December 1, 2009 BY Aaron Kr. / 0
Wherever people discuss sneakers, there always seem to be two different schools of thought. Some sneakerheads love the advancing technologies and futuristic aesthetics that grace many contemporary Nike Basketball styles, while others pine for the simplicity and flowing lines of the classic models from the 80’s and 90’s. No matter which side of the form/function fence you’re on, it’s hard to argue that there isn’t room for both, but blending the two is not always an easy task. Lucky for us, Nike designer Jason Petrie just might be the bridge between that gap. Equipped with a fascination and understanding of the latest in cutting edge performance technology, Petrie also carries with him an unapologetic reverence for the classics. That combination lends itself to some thoughtful designs that seem to capture the flavor of the good old days, while still incorporating the latest innovations and technologies.
A perfect example of this union is the new Air Max LeBron VII, a shoe that has been crafted with the best of both worlds in mind. Not only does the LeBron VII boast features like a full Air Max sole unit and extra large Flywire window panels, but it also sports a slick look not usually seen on the type of sneaker made to support 6’8″ NBA power ballers like LeBron James. Sneaker News’s Aaron Kr. recently had a chance to sit down with Jason inside the Nike Basketball inner sanctum to discuss the Air Max LeBron VII and some other projects that are currently in the works. Keep reading to check out our interview with Jason Petrie, as well as a look at some unreleased sample versions of the LeBron VII like alternate Red Carpet, SVSM and Dunkman prototypes.
Sneaker News: As far as Nike goes, the LeBron VII and the LeBron line in general have to be one of the bigger projects around. What was your reaction to being given such an important job?
Jason Petrie: Yeah, I mean it’s the biggest basketball project we have. We always say ‘LeBron leads Nike Basketball,’ so with that comes a lot of eyes and ears and attention and focus, so I was a little bit nervous at first, but I’m confident in my abilities and confident in the fact that I know the game and I know shoes pretty well, at least to me. So I fell back on that and I had Kenzo (Ken Link) who did all of the other LeBrons and he was an amazing teacher and helped me transition. He set me up with LeBron and made it really comfortable. The thing I was most worried about was the relationship with LeBron. I feel I can design sneakers, but it was more about how Kenzo and LeBron had a really special relationship and it’s almost like a family the way LeBron runs his business and who he works with.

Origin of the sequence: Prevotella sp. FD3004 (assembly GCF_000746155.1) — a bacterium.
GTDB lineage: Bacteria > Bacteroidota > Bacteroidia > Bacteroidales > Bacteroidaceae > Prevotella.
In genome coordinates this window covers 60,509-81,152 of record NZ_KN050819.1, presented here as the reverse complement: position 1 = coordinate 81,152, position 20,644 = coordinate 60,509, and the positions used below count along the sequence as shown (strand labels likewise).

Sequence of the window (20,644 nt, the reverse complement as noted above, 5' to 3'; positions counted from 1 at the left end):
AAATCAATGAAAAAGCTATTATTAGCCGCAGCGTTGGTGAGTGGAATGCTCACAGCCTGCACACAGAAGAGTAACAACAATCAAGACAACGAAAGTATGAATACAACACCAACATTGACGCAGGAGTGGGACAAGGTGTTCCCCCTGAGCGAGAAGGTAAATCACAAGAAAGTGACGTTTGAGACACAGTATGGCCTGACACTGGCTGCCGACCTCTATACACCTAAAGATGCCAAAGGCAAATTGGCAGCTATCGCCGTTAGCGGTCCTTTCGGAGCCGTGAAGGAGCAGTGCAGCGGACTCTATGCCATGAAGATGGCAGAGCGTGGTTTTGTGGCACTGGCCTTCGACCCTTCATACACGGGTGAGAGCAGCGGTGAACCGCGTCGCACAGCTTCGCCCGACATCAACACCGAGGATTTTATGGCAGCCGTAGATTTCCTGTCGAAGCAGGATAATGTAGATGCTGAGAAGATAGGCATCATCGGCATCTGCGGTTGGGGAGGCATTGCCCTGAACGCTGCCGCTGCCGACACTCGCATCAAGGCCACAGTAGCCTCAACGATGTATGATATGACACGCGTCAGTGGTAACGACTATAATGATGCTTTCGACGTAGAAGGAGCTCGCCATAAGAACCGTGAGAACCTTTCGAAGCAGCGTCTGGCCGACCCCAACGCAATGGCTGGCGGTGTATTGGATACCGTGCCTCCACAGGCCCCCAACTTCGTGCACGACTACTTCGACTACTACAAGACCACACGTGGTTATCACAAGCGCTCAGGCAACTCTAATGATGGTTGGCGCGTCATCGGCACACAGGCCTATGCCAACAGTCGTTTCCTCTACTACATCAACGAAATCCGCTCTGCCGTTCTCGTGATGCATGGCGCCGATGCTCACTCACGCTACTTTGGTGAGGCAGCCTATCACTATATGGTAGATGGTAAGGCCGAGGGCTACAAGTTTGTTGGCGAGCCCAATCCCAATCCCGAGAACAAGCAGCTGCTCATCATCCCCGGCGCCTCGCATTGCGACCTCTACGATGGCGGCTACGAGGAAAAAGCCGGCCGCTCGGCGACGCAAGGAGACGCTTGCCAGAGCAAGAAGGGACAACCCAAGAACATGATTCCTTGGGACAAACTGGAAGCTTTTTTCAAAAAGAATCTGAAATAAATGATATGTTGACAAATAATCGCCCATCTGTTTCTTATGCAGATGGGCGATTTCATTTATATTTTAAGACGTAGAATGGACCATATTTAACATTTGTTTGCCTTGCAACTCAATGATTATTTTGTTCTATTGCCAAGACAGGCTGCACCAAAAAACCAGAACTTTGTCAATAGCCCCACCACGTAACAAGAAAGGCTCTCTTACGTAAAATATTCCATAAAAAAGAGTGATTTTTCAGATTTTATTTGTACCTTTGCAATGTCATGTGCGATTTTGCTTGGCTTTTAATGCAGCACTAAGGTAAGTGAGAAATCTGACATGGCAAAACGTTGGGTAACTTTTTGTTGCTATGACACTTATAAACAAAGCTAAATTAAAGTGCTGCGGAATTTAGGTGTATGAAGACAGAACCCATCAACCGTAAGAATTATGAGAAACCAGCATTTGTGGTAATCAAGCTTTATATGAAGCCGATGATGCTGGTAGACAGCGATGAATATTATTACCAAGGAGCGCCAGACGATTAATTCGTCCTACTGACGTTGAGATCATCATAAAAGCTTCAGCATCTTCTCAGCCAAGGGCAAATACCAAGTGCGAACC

SN: So you cracked that inner circle?
JP: Yeah, and I just wanted it to be where I was trusted and it could be seamless. They trusted me. I trusted them. It was a good relationship. I’ve had some relationships with other athletes where it was kind of like pulling teeth and maybe you were in the same room, but they’re not there to be paying attention to the design. If you really want a signature shoe and get those insights, you have to have an athlete who you have that relationship and rapport with and you can just chat and talk about stuff and that’s when the real insight comes. But he took care of that and that was really the only thing I was really nervous about. Other than that, pure excitement, pure ‘Let’s get it on!’ I have so many ideas and stuff I want to try. It’s like the ultimate challenge and what I’ve lived my whole life to get to, so it’s all great. Sometimes it’s really challenging and really frustrating, but other times it’s just… Like seeing him start the season in the VII’s made that whole year and half of the battles and trips, wins and losses and now it’s just like ‘Ahhh.’ We did it and he loves it, so it’s great!
SN: As far as the design of the shoe, was it your idea to abandon the Zoom technology and add the Flywire and the Air Max? And if so, was there any resistance or opposition to it?
JP: The whole Air Max thing… It’s funny. I see online like it was my call or LeBron’s call. That’s such a big deal and we knew we had it coming because we had seen it in the works for a long time. And initially, in all honesty, I didn’t want to do it. LeBron is Zoom. He’s established Zoom, and I love Zoom. Until they started getting the Air bag kind of finished and they started explaining the benefits of the bag, and we started looking at LeBron’s foot and hearing some things LeBron was telling us like, ‘Hey man, I can’t feel the Zoom’ in a couple shoes he’d been playing in. We started cutting up into some shoes and what we didn’t want to do was say ‘Oh we have an airbag’ and just put it out there because we can. We wanted to make sure it was better. So we went through a whole lot of arguments. Some people were fighting for it. Some people were fighting against it. But then we started seeing those benefits and we were like ‘oh man!’. And then we started seeing high speed videos, and hearing back from people wear-testing it. Then we got our own pairs to play in and we were like, ‘Wow, this is really cool!’ Let’s see if LeBron would be into changing his ride, cause we’ve heard him kind of complaining about what’s been going on and this might be pretty cool. And again, this is super early on and he tested an early prototype and was like ‘Yo, the ride is great!’ He knows Zoom and he knows Max, but he’s like, ‘Whatever provides for me the best. Give me what it takes to get me where I’m going.’ So with that we were like alright, ‘Boom! Lets go!’ So that established the Max thing and we were all into it from there.